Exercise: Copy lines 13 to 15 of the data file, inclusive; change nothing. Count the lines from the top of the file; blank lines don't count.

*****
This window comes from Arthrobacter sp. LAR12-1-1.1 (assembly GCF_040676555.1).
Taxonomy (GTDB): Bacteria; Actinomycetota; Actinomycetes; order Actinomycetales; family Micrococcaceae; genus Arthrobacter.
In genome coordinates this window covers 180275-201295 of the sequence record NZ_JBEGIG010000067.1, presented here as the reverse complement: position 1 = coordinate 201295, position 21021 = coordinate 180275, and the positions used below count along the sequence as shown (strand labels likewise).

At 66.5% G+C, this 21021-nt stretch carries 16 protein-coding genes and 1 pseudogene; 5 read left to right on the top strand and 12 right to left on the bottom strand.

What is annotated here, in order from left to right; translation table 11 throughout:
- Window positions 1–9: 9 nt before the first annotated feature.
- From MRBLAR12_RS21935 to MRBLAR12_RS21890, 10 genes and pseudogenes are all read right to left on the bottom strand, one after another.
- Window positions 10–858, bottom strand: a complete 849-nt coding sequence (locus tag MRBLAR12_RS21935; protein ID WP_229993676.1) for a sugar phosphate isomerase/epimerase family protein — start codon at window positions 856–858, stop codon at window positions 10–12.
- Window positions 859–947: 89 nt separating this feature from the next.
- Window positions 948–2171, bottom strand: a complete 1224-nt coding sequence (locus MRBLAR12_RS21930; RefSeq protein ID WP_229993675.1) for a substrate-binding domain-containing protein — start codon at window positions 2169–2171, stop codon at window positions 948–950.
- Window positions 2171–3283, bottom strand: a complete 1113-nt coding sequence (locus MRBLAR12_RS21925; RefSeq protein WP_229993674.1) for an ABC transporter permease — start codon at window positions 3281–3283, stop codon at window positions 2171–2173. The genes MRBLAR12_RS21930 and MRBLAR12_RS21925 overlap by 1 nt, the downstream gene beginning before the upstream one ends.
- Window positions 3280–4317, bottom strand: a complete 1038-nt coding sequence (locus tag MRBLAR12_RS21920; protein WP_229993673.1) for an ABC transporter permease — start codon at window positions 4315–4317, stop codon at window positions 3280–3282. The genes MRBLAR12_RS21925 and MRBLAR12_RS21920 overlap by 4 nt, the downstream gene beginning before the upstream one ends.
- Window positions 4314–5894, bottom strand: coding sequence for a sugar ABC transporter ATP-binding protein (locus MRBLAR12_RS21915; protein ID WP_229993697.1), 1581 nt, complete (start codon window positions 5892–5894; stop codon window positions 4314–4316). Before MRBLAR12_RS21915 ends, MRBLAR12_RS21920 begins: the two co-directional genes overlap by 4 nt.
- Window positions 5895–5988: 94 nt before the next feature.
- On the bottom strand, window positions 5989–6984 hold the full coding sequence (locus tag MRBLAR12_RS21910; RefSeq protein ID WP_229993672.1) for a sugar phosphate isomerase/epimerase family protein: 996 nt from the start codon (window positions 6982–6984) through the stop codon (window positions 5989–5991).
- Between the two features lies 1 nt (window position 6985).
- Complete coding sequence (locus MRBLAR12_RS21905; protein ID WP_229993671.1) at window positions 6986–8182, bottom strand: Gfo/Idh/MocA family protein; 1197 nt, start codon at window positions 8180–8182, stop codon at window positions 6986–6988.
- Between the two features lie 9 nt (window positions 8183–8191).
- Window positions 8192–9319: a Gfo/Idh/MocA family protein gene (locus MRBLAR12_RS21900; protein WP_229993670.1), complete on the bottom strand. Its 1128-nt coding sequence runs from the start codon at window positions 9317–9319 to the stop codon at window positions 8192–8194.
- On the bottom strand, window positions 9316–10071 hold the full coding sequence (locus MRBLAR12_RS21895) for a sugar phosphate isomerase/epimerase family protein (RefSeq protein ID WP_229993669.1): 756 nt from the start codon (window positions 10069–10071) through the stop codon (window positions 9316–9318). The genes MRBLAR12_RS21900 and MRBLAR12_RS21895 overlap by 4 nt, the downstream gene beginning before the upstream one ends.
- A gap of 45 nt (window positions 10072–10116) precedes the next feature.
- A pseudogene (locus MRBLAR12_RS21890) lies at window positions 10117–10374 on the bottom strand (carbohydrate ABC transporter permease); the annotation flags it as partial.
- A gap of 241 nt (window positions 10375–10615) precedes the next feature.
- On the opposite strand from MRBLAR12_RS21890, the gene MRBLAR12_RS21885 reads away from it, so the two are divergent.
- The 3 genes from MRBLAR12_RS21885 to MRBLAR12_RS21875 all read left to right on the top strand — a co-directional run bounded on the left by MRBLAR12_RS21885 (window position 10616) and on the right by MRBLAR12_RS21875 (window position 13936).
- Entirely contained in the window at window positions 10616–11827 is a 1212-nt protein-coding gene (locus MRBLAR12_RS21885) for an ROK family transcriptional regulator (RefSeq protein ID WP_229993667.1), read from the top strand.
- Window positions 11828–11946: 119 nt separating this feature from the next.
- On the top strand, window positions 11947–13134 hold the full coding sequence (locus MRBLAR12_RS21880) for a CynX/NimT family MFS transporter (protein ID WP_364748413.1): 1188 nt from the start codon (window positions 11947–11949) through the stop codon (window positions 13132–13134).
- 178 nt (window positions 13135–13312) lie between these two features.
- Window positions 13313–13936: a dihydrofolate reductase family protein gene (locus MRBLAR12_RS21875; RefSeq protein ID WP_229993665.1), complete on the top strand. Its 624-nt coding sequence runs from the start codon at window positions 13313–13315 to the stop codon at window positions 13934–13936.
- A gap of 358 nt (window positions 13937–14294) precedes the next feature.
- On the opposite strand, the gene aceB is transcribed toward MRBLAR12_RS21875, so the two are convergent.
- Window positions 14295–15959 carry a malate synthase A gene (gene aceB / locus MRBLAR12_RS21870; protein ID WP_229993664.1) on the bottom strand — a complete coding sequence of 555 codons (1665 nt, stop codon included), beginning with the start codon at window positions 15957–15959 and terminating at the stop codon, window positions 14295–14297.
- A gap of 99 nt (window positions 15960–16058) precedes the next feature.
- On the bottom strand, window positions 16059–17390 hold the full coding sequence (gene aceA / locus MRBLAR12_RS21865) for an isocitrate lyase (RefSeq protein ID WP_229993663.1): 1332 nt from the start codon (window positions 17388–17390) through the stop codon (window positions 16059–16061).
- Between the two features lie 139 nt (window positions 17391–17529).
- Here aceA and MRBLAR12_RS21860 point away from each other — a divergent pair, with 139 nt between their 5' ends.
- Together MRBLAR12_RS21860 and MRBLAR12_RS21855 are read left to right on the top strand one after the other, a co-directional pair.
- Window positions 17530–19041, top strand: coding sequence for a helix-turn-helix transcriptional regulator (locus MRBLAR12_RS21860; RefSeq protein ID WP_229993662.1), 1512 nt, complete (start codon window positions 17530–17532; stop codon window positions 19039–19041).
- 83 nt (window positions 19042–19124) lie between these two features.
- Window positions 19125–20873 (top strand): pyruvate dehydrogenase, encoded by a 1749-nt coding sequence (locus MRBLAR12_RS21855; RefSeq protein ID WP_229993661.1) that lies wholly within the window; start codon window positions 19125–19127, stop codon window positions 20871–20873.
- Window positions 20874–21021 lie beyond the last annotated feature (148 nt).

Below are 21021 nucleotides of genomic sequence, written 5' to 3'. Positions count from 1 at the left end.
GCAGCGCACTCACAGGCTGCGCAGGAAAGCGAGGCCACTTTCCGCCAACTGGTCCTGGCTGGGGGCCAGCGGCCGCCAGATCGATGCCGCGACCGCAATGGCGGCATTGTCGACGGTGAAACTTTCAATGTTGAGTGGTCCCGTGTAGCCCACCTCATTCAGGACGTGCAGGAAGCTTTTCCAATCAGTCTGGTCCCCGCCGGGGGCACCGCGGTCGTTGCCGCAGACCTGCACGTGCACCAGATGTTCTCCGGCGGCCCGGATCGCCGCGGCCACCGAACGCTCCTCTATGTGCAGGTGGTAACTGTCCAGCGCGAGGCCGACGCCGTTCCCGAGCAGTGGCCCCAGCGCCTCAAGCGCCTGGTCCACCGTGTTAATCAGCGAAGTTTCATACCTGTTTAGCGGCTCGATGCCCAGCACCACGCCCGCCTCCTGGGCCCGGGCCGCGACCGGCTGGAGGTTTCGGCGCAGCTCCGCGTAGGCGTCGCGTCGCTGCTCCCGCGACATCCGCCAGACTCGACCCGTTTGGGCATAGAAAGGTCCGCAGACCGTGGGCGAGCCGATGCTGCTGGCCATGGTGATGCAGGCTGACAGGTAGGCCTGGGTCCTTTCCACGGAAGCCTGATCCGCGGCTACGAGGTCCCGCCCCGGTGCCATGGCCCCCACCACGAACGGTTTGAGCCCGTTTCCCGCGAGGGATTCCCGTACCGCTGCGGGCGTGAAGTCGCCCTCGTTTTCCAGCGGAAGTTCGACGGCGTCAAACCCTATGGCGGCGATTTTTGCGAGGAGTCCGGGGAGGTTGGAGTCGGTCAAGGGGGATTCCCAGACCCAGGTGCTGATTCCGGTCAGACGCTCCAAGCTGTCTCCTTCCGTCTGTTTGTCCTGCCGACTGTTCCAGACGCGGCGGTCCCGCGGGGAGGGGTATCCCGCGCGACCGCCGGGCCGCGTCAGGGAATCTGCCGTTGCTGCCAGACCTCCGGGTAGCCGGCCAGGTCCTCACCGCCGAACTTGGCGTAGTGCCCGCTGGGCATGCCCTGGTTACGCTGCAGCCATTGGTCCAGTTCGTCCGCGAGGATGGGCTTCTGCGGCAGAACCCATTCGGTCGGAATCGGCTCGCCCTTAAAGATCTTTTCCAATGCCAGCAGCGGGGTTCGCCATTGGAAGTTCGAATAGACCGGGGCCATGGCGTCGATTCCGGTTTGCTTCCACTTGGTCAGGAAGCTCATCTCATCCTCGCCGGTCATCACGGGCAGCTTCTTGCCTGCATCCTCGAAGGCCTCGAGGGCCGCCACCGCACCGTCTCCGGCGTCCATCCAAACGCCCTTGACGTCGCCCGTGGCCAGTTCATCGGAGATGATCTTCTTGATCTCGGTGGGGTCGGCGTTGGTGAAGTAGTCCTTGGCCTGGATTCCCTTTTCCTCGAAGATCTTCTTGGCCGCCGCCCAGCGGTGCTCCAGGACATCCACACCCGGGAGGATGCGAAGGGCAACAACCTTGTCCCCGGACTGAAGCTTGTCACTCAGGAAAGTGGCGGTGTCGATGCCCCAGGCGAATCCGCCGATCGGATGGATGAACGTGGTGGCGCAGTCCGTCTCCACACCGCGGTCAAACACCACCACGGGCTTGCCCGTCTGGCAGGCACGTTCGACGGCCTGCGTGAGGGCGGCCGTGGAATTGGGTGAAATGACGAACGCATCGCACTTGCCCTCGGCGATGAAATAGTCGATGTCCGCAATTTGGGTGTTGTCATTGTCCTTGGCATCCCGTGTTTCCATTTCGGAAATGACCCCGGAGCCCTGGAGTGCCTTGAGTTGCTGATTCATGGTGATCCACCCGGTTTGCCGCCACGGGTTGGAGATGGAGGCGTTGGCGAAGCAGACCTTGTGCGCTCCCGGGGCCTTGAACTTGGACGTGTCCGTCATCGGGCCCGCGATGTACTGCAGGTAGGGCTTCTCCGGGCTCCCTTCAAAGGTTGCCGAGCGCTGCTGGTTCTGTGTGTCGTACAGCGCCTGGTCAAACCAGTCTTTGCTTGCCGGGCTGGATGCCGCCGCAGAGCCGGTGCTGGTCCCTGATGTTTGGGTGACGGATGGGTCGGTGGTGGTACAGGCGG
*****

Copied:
- Window positions 4314–5894, bottom strand: coding sequence for a sugar ABC transporter ATP-binding protein (locus MRBLAR12_RS21915; protein ID WP_229993697.1), 1581 nt, complete (start codon window positions 5892–5894; stop codon window positions 4314–4316). Before MRBLAR12_RS21915 ends, MRBLAR12_RS21920 begins: the two co-directional genes overlap by 4 nt.
- Window positions 5895–5988: 94 nt before the next feature.
- On the bottom strand, window positions 5989–6984 hold the full coding sequence (locus tag MRBLAR12_RS21910; RefSeq protein ID WP_229993672.1) for a sugar phosphate isomerase/epimerase family protein: 996 nt from the start codon (window positions 6982–6984) through the stop codon (window positions 5989–5991).